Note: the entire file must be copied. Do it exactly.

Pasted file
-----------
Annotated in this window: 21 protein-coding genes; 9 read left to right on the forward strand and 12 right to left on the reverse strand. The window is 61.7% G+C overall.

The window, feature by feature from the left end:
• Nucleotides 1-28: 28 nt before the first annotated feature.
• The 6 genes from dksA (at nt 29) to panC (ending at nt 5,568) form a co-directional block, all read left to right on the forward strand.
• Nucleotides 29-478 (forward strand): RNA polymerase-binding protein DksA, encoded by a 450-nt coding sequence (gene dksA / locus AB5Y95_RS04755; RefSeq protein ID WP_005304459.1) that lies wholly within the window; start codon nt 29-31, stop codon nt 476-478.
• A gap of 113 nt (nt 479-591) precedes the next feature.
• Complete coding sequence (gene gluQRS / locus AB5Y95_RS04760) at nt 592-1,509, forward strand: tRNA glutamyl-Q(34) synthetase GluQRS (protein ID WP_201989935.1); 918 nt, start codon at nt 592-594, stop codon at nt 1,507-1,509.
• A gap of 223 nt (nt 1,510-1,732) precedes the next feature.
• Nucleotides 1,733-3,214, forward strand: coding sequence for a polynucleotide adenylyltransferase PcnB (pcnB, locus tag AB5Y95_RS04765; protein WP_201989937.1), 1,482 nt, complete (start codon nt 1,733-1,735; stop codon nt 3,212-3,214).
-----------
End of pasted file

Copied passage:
Annotated in this window: 21 protein-coding genes; 9 read left to right on the forward strand and 12 right to left on the reverse strand. The window is 61.7% G+C overall.

The window, feature by feature from the left end:
• Nucleotides 1-28: 28 nt before the first annotated feature.
• The 6 genes from dksA (at nt 29) to panC (ending at nt 5,568) form a co-directional block, all read left to right on the forward strand.
• Nucleotides 29-478 (forward strand): RNA polymerase-binding protein DksA, encoded by a 450-nt coding sequence (gene dksA / locus AB5Y95_RS04755; RefSeq protein ID WP_005304459.1) that lies wholly within the window; start codon nt 29-31, stop codon nt 476-478.
• A gap of 113 nt (nt 479-591) precedes the next feature.
• Complete coding sequence (gene gluQRS / locus AB5Y95_RS04760) at nt 592-1,509, forward strand: tRNA glutamyl-Q(34) synthetase GluQRS (protein ID WP_201989935.1); 918 nt, start codon at nt 592-594, stop codon at nt 1,507-1,509.
• A gap of 223 nt (nt 1,510-1,732) precedes the next feature.
• Nucleotides 1,733-3,214, forward strand: coding sequence for a polynucleotide adenylyltransferase PcnB (pcnB, locus tag AB5Y95_RS04765; protein WP_201989937.1), 1,482 nt, complete (start codon nt 1,733-1,735; stop codon nt 3,212-3,214).